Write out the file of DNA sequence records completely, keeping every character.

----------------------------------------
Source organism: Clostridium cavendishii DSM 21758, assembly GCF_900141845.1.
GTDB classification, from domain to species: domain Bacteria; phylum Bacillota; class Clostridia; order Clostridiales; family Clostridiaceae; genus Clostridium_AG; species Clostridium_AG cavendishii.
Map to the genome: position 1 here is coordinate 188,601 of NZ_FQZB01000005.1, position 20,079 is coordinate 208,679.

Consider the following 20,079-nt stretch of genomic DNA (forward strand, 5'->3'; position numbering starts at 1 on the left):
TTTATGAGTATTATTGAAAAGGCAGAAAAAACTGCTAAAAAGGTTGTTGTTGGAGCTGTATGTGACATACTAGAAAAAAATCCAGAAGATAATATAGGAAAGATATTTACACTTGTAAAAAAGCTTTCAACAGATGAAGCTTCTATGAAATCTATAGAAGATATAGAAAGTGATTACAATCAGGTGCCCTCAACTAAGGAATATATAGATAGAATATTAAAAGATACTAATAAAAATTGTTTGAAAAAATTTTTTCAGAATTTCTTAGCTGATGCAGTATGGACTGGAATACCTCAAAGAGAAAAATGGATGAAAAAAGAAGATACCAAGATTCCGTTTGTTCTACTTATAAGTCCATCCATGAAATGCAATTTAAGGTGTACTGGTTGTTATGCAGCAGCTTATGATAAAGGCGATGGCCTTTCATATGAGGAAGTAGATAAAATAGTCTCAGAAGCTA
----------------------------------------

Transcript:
Source organism: Clostridium cavendishii DSM 21758, assembly GCF_900141845.1.
GTDB classification, from domain to species: domain Bacteria; phylum Bacillota; class Clostridia; order Clostridiales; family Clostridiaceae; genus Clostridium_AG; species Clostridium_AG cavendishii.
Map to the genome: position 1 here is coordinate 188,601 of NZ_FQZB01000005.1, position 20,079 is coordinate 208,679.

Consider the following 20,079-nt stretch of genomic DNA (forward strand, 5'->3'; position numbering starts at 1 on the left):
TTTATGAGTATTATTGAAAAGGCAGAAAAAACTGCTAAAAAGGTTGTTGTTGGAGCTGTATGTGACATACTAGAAAAAAATCCAGAAGATAATATAGGAAAGATATTTACACTTGTAAAAAAGCTTTCAACAGATGAAGCTTCTATGAAATCTATAGAAGATATAGAAAGTGATTACAATCAGGTGCCCTCAACTAAGGAATATATAGATAGAATATTAAAAGATACTAATAAAAATTGTTTGAAAAAATTTTTTCAGAATTTCTTAGCTGATGCAGTATGGACTGGAATACCTCAAAGAGAAAAATGGATGAAAAAAGAAGATACCAAGATTCCGTTTGTTCTACTTATAAGTCCATCCATGAAATGCAATTTAAGGTGTACTGGTTGTTATGCAGCAGCTTATGATAAAGGCGATGGCCTTTCATATGAGGAAGTAGATAAAATAGTCTCAGAAGCTA